Technology has a controlling effect on the human psyche, according to panellists speaking at last week's TechLines future of email debate.
Debate moderator ABC's James O'Loghlin mentioned that checking email to make sure that nothing important has come through was almost addictive.
Futurist Mark Pesce said that the reflex O'Loghlin was talking about was in fact addiction.
"It's a dopamine addiction. They're starting to understand now that there's an actual addictive process that's happening in your brain. There's a reward response. Think about when you hear the little bing, it's Pavlov's dog all over again," Pesce said.
He said that the electronic cues, such as that announcing new mail, have worked their way deep into our brain, making us obey them.
Sometimes, Pesce said, the user was rewarded for answering the electronic prompt. For example, if the user looks at their inbox when they're told they have mail and find that there is something important that they had to see straight away.
"That's the problem. When you get that kind of reward that's infrequent, it actually strengthens the response," he said.
RIM managing director Australia and New Zealand Adele Beachley said that such reactions should lead to changing policy settings. If the user didn't want to be at the mercy of such subconscious urges they should turn alerts off.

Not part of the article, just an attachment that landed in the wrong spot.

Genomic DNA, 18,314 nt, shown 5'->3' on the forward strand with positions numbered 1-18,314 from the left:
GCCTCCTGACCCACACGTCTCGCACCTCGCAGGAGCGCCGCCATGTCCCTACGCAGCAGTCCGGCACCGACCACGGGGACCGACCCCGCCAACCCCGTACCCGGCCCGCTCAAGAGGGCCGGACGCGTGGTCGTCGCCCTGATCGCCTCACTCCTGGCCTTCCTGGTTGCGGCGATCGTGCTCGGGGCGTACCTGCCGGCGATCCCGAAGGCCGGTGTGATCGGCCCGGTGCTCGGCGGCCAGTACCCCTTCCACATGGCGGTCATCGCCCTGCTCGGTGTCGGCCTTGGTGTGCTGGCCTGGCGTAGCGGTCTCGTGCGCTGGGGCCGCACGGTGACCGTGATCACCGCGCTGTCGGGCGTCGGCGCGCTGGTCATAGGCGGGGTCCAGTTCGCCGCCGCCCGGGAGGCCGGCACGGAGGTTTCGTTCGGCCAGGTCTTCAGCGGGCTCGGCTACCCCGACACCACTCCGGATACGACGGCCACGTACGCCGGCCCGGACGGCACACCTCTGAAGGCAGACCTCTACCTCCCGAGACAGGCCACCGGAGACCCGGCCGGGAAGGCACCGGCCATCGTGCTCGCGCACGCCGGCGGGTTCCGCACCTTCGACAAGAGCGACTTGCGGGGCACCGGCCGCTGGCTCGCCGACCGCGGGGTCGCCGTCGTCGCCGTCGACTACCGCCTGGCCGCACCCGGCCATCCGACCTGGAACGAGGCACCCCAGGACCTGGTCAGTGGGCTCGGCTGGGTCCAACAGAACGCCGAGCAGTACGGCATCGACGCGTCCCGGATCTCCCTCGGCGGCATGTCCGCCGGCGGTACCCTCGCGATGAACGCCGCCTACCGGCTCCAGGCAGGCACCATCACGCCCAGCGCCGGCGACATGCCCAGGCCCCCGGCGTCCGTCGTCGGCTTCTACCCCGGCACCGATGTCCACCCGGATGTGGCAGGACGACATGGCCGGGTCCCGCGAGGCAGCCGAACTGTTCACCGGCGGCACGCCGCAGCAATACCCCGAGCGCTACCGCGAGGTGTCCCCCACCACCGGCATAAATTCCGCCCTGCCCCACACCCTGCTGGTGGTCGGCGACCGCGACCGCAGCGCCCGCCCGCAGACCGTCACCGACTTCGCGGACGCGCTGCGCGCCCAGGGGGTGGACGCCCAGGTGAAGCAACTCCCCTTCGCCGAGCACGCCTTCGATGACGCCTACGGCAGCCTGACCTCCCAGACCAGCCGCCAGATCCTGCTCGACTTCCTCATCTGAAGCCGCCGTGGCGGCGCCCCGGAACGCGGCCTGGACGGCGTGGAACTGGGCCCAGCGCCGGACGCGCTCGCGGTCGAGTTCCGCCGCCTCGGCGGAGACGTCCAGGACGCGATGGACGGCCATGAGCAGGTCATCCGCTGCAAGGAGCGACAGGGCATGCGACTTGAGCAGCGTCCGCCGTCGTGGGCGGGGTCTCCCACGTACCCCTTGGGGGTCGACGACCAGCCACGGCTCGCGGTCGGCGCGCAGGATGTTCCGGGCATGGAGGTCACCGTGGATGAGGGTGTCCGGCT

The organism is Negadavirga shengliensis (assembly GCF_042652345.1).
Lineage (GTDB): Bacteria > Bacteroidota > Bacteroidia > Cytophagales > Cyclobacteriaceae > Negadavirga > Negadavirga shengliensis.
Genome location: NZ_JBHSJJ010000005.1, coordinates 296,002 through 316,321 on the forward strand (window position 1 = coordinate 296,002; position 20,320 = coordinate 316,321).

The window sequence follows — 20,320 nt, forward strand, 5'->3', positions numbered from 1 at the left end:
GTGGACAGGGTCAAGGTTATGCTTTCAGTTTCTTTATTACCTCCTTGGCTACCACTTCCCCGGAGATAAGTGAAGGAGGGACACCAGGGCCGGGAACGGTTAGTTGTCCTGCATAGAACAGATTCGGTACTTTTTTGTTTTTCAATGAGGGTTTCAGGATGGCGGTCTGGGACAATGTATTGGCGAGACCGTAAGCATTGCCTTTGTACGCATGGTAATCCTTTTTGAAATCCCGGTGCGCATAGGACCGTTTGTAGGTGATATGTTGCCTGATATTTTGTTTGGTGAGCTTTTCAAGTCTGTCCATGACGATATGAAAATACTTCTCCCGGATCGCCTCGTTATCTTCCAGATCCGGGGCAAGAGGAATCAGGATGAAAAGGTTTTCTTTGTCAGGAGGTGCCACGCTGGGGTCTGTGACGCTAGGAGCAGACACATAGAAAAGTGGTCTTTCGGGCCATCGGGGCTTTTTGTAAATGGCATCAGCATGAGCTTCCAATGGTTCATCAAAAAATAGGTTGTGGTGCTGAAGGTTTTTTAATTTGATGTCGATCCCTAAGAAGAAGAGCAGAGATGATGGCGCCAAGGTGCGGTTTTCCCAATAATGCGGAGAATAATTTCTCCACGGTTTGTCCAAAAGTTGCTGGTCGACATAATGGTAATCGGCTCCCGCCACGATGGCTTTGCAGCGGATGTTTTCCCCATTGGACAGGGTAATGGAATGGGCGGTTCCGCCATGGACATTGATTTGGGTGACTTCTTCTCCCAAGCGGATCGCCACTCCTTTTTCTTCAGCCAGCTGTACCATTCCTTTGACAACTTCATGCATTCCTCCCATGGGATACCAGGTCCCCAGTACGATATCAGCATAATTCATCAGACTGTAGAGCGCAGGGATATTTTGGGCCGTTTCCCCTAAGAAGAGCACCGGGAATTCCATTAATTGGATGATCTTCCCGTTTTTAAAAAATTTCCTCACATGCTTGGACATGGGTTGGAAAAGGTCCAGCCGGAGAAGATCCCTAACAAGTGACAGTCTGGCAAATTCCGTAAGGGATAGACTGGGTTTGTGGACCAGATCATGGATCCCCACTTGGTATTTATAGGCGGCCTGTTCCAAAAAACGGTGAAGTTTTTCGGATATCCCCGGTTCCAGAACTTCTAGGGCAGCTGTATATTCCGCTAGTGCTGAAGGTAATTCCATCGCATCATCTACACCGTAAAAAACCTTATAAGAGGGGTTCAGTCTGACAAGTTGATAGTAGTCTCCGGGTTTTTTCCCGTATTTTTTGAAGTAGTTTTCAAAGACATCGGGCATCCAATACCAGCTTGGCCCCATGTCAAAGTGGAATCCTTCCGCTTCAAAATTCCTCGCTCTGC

Mark Pesce, Adele Beachley, James O'Loghlin, Alistair Rennie from IBM, and Genevieve Bell (Credit: Suzanne Tindal/ZDNet Australia)
Pesce said that was true. "But you keep it on because it's reinforcing the addiction," he added. "This is the thing. People have to be made conscious of these relationships and generally they aren't."
It's not technology becoming addictive that is an issue, according to Intel director, Interaction and Experience Research, Genevieve Bell, who said that devices could also begin to rule their human owners' information.
"What happens when you've got this one device in your hand that does everything, and it starts to learn about you because it's clearly not a one-way relationship?" she asked.
The device knows which mobile cell sites you've visited, which websites you've looked at and what you've recently done, she said. "God forbid these devices actually do start talking to each other."
And, with people often lying to themselves, or painting a certain picture to colleagues online to be perceived in the best light possible, it was possible that the devices could end up knowing more about their owners than they were willing to admit to themselves, Bell said.
"What happens at the point that those devices will tell your social-networking site what you've been watching [on television] without you being able to change the answer?" she asked.
O'Loghlin joked that the fridge would say to the microwave, "we know he's fat, but he's in denial", but Bell kept the conversation serious, saying that devices "tell the truth unbidden".
Watch the video above for the whole debate.